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sounds a warning call alerting readers that their privacy and autonomy concerns are indeed warranted, and the remedies deserve far greater attention than they have received from our leading policymakers and experts to date. Through the various prisms of economic theory, market
data, policy, and law, the book offers a clear and accessible insight into how a few powerful firms - Google, Apple, Facebook (Meta), and Amazon - have used the same anticompetitive playbook and manipulated the current legal regime for their gain at our collective expense.
While much has been written about these four companies' power, far less has been said about addressing their risks. In looking at the proposals to date, however, policymakers and scholars have not fully addressed three fundamental issues: First, will more competition necessarily promote our privacy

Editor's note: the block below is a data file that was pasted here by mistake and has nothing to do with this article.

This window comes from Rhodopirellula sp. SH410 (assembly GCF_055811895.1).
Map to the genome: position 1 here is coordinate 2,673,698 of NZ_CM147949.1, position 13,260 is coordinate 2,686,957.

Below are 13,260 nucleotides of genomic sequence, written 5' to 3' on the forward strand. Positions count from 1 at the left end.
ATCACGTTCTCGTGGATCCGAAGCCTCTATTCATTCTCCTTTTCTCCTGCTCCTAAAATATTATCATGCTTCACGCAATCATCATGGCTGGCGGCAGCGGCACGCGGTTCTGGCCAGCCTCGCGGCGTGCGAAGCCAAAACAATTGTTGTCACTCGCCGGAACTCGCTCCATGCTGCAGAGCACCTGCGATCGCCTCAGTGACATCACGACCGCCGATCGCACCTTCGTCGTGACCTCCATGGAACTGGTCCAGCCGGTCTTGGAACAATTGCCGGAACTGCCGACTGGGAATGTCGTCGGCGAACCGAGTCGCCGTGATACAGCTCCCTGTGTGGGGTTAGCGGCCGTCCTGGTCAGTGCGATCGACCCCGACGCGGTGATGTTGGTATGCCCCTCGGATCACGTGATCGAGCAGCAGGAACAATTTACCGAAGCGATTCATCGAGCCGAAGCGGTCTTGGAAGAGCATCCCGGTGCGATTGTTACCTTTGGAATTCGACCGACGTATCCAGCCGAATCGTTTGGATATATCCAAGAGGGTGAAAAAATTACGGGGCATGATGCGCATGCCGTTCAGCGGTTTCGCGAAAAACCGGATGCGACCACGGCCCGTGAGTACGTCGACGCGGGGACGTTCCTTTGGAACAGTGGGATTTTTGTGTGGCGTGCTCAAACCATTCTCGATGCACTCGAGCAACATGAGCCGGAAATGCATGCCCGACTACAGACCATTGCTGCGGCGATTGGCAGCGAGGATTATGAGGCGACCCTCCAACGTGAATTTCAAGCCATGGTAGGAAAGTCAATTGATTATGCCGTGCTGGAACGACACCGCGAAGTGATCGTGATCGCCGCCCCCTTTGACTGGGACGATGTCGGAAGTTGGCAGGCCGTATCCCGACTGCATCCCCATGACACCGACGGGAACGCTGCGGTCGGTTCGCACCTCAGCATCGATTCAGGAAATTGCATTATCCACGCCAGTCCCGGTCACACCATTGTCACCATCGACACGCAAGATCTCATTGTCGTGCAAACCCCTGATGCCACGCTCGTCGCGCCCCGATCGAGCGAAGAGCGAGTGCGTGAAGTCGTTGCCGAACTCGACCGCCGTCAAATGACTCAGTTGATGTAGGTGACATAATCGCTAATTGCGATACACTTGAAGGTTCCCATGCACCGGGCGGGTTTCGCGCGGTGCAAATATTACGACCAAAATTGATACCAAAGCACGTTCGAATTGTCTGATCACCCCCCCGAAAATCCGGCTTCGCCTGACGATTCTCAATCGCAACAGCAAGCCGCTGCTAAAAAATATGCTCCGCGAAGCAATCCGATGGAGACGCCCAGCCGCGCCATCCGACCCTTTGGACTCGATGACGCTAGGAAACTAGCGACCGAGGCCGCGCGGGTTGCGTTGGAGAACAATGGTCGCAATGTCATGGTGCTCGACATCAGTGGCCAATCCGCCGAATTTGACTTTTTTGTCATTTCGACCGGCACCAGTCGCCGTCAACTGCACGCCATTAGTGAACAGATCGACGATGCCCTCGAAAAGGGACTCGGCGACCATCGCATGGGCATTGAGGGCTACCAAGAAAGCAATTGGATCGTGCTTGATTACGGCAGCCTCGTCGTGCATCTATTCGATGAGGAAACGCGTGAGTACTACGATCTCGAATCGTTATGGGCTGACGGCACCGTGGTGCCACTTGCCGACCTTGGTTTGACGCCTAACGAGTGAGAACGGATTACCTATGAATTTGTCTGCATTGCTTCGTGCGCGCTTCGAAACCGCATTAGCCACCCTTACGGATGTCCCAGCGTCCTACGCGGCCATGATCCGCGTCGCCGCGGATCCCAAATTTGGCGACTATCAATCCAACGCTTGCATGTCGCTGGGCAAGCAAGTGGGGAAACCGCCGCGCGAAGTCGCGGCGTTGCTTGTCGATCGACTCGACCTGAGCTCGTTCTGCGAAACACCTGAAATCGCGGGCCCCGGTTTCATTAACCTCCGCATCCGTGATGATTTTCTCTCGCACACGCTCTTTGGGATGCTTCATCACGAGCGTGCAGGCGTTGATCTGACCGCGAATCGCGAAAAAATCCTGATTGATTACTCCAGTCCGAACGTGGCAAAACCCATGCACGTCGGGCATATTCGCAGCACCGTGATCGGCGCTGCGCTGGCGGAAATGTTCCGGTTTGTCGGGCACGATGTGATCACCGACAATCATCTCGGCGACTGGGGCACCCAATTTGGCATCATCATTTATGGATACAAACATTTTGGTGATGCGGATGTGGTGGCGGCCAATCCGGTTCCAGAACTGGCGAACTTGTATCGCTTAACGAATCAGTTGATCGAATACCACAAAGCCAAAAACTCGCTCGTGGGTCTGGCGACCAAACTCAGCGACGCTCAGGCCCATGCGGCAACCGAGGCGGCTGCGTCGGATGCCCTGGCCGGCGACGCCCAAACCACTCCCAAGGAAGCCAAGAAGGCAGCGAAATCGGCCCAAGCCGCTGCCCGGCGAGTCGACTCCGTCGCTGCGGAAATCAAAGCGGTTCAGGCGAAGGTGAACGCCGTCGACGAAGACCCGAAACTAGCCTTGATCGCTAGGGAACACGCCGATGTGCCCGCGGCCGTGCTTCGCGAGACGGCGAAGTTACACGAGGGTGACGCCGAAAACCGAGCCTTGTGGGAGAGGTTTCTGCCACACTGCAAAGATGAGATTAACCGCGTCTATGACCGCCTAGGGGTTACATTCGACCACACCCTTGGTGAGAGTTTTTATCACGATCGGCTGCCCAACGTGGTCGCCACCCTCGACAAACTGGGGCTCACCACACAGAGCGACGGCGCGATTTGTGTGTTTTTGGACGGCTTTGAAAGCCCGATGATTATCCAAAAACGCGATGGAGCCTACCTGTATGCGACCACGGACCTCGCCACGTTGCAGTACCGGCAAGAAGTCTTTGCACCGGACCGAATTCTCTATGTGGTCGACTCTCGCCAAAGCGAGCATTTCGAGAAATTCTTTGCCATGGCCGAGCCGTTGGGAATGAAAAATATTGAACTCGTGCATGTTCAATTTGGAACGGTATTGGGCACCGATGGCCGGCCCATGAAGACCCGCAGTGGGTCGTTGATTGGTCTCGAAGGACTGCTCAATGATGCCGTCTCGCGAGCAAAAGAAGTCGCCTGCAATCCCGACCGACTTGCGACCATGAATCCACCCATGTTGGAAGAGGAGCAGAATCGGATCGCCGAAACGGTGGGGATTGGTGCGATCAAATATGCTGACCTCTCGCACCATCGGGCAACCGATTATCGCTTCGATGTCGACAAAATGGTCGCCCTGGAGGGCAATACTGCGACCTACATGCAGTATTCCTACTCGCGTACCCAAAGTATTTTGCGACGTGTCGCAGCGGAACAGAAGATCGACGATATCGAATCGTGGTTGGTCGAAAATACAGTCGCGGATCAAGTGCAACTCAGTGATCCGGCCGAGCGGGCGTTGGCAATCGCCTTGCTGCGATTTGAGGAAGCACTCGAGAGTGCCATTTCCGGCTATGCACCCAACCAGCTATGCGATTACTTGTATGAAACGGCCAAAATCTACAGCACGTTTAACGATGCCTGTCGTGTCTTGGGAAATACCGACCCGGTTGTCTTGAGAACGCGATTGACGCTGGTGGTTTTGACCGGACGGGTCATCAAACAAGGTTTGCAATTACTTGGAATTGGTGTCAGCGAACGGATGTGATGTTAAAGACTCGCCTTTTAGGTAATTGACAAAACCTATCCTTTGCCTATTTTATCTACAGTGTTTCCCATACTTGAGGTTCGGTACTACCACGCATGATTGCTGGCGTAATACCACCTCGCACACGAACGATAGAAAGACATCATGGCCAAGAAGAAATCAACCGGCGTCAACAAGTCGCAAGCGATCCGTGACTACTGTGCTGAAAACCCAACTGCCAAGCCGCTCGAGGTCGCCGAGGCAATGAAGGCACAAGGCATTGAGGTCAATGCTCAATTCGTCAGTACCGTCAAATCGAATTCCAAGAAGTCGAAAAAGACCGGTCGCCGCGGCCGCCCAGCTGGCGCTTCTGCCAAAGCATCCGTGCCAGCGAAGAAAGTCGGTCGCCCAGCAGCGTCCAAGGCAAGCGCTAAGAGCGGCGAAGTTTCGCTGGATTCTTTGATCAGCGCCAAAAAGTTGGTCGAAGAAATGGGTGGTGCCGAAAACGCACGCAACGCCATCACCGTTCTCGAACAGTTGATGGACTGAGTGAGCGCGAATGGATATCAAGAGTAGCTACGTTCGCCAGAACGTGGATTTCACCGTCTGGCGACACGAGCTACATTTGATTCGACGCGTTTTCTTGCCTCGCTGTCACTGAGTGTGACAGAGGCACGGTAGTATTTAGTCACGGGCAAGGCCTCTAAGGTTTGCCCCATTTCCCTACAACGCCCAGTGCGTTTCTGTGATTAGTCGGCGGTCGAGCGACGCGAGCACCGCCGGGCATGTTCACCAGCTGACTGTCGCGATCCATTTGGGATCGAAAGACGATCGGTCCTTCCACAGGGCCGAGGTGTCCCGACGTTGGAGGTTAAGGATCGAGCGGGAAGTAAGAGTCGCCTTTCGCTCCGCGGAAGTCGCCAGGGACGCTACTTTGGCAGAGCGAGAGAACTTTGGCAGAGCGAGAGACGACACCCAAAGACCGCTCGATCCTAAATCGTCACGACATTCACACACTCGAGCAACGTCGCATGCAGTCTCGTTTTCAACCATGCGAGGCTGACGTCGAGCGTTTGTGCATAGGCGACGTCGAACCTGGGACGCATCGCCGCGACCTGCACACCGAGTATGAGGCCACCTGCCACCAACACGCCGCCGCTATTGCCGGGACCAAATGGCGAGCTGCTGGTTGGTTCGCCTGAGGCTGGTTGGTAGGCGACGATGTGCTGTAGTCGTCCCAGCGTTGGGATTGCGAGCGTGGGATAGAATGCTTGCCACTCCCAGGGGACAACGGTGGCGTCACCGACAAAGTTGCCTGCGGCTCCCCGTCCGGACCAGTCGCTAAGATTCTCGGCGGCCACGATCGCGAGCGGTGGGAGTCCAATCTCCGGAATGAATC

and well-being? Second, who owns the personal data, and is that even the right question? Third, what are the policy implications if personal data is non-rivalrous? Breaking Away
not only articulates the limitations of the current enforcement and regulatory approach but offers concrete proposals to promote competition, without having to sacrifice our privacy. This book explores how these platforms accumulated their power, why the risks they pose are far
greater than previously believed, and why the tools need to be far more robust than what is being proposed.
Policymakers, scholars, and business owners, managers, and entrepreneurs seeking to compete and innovate in the digital platform economy will find the book an invaluable source of information.